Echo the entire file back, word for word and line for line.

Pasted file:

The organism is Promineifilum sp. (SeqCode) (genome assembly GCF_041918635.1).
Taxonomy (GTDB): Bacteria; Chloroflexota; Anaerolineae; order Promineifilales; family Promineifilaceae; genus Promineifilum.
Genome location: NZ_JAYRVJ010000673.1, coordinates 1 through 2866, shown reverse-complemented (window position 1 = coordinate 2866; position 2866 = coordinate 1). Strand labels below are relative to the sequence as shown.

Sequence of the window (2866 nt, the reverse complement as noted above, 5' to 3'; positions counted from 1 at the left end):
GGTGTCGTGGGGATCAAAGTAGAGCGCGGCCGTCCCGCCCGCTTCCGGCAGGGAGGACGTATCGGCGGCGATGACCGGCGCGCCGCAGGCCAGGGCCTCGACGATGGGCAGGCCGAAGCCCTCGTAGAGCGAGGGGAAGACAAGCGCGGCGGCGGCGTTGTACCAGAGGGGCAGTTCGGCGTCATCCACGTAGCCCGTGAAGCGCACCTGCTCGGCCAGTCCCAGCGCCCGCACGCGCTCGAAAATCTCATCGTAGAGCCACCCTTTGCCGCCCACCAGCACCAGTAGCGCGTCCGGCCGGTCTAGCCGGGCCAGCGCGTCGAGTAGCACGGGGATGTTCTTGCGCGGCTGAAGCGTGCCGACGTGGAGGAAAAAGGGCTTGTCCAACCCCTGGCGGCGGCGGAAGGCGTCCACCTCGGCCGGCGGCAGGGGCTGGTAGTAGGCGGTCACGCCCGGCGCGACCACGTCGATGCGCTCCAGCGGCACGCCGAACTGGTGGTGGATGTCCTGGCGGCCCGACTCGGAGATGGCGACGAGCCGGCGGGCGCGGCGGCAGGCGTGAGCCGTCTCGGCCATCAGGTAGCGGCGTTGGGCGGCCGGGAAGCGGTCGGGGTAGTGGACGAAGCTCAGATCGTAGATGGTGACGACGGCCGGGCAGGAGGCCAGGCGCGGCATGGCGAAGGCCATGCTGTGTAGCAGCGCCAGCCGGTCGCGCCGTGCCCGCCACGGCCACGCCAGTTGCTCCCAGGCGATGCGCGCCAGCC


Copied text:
The organism is Promineifilum sp. (SeqCode) (genome assembly GCF_041918635.1).
Taxonomy (GTDB): Bacteria; Chloroflexota; Anaerolineae; order Promineifilales; family Promineifilaceae; genus Promineifilum.
Genome location: NZ_JAYRVJ010000673.1, coordinates 1 through 2866, shown reverse-complemented (window position 1 = coordinate 2866; position 2866 = coordinate 1). Strand labels below are relative to the sequence as shown.

Sequence of the window (2866 nt, the reverse complement as noted above, 5' to 3'; positions counted from 1 at the left end):
GGTGTCGTGGGGATCAAAGTAGAGCGCGGCCGTCCCGCCCGCTTCCGGCAGGGAGGACGTATCGGCGGCGATGACCGGCGCGCCGCAGGCCAGGGCCTCGACGATGGGCAGGCCGAAGCCCTCGTAGAGCGAGGGGAAGACAAGCGCGGCGGCGGCGTTGTACCAGAGGGGCAGTTCGGCGTCATCCACGTAGCCCGTGAAGCGCACCTGCTCGGCCAGTCCCAGCGCCCGCACGCGCTCGAAAATCTCATCGTAGAGCCACCCTTTGCCGCCCACCAGCACCAGTAGCGCGTCCGGCCGGTCTAGCCGGGCCAGCGCGTCGAGTAGCACGGGGATGTTCTTGCGCGGCTGAAGCGTGCCGACGTGGAGGAAAAAGGGCTTGTCCAACCCCTGGCGGCGGCGGAAGGCGTCCACCTCGGCCGGCGGCAGGGGCTGGTAGTAGGCGGTCACGCCCGGCGCGACCACGTCGATGCGCTCCAGCGGCACGCCGAACTGGTGGTGGATGTCCTGGCGGCCCGACTCGGAGATGGCGACGAGCCGGCGGGCGCGGCGGCAGGCGTGAGCCGTCTCGGCCATCAGGTAGCGGCGTTGGGCGGCCGGGAAGCGGTCGGGGTAGTGGACGAAGCTCAGATCGTAGATGGTGACGACGGCCGGGCAGGAGGCCAGGCGCGGCATGGCGAAGGCCATGCTGTGTAGCAGCGCCAGCCGGTCGCGCCGTGCCCGCCACGGCCACGCCAGTTGCTCCCAGGCGATGCGCGCCAGCC